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Biopharmaceutical Single Use Measurement and Control

by , | Jan 18, 2019 | Industry, Life Sciences & Medical

Jim Cahill

Jim Cahill

Chief Blogger, Social Marketing Leader

A recent Biopharm International article, Single-Use Bioprocessing Equipment Trends and Adoption by CMOs highlighted this trend:

Single-use systems (SUS)—bioprocessing equipment designed for one-time use or a single product manufacturing campaign—has become the leading paradigm for pre-commercial (preclinical and clinical supplies) manufacturing of biopharmaceutical products (1).

At this past autumn’s Emerson Exchange conference in San Antonio, Texas, Emerson’s Michalle Adkins demonstrated single use manufacturing measurement and control devices and how they could be used to measure and control biomanufacturing operations in a single use environment.

Michalle opens this 5:36 video explaining how the capital expenditures for a biopharmaceutical manufacturing operation is extensive. Projects timelines based on the traditional approach of fixed stainless-steel vessels and piping are also long.

With SUS, plastic bags and tubing is used in the manufacturing processes instead of stainless steel vessels and pipes. Instead of needing to perform clean-in-place (CIP) or steam-in-place (SIP) operations, the bags with sensors and the plastic tubing are discarded and replaced with new ones. Greater flexibility in processing different products is possible with SUS, and less capital is required for initial installation.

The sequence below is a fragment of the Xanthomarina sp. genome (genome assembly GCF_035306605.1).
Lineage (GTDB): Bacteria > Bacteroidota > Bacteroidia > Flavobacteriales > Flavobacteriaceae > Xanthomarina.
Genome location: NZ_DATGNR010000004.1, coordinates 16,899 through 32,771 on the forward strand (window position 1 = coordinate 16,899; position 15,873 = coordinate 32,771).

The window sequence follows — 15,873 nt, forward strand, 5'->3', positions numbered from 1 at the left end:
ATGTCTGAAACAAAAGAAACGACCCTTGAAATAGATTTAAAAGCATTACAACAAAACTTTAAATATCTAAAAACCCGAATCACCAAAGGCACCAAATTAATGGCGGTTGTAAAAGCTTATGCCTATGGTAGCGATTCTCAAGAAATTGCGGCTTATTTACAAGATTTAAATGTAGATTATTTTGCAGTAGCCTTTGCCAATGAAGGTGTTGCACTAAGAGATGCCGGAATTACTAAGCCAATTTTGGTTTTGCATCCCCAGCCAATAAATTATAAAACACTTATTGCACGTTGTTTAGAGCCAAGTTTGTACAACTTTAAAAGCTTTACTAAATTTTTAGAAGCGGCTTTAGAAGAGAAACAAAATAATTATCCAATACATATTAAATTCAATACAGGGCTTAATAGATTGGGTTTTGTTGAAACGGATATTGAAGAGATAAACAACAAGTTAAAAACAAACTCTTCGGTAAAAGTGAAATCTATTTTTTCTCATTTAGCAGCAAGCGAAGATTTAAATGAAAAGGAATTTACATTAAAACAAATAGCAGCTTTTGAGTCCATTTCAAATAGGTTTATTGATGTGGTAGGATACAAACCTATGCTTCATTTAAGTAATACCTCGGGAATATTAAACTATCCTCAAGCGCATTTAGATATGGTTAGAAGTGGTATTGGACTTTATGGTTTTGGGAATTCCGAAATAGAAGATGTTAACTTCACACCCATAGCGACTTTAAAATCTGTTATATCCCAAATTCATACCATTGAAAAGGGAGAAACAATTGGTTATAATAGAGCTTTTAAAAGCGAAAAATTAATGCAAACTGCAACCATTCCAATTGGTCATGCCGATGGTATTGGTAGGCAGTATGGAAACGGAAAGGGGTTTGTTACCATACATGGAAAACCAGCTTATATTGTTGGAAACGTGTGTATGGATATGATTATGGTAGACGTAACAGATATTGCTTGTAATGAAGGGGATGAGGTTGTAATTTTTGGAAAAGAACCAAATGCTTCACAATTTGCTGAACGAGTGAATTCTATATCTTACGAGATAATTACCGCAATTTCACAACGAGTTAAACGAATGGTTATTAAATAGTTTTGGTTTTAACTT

This also requires a new approach for process sensors and control. Rosemount disposable pressure, pH and conductivity sensors and ASCO pinch valves meet the demanding requirements of bioproduction manufacturing SUS.

Michalle explained how Syncade Workflow can provide setup instructions, track the proper performance of the setup, and track the use and consumption of disposable devices as part of an order. She demonstrated how to setup a bioreactor bag containing a disposable dissolved oxygen sensor—first scanning the barcode on the bag. Next step is to confirm that the dissolved oxygen sensor has been calibrated. Finally, the bag is added to the SUS.

Watch the video for the rest of the sensors that Michalle reads with the barcode and installs as part of the setup operation. This shows how these sensors and steps can be full recorded as part of the electronic batch record for production by single-use systems.

You can also connect and interact with other biopharmaceutical industry experts in the Life Sciences group in the Emerson Exchange 365 community.

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The opinions expressed here are the personal opinions of the authors. Content published here is not read or approved by Emerson before it is posted and does not necessarily represent the views and opinions of Emerson.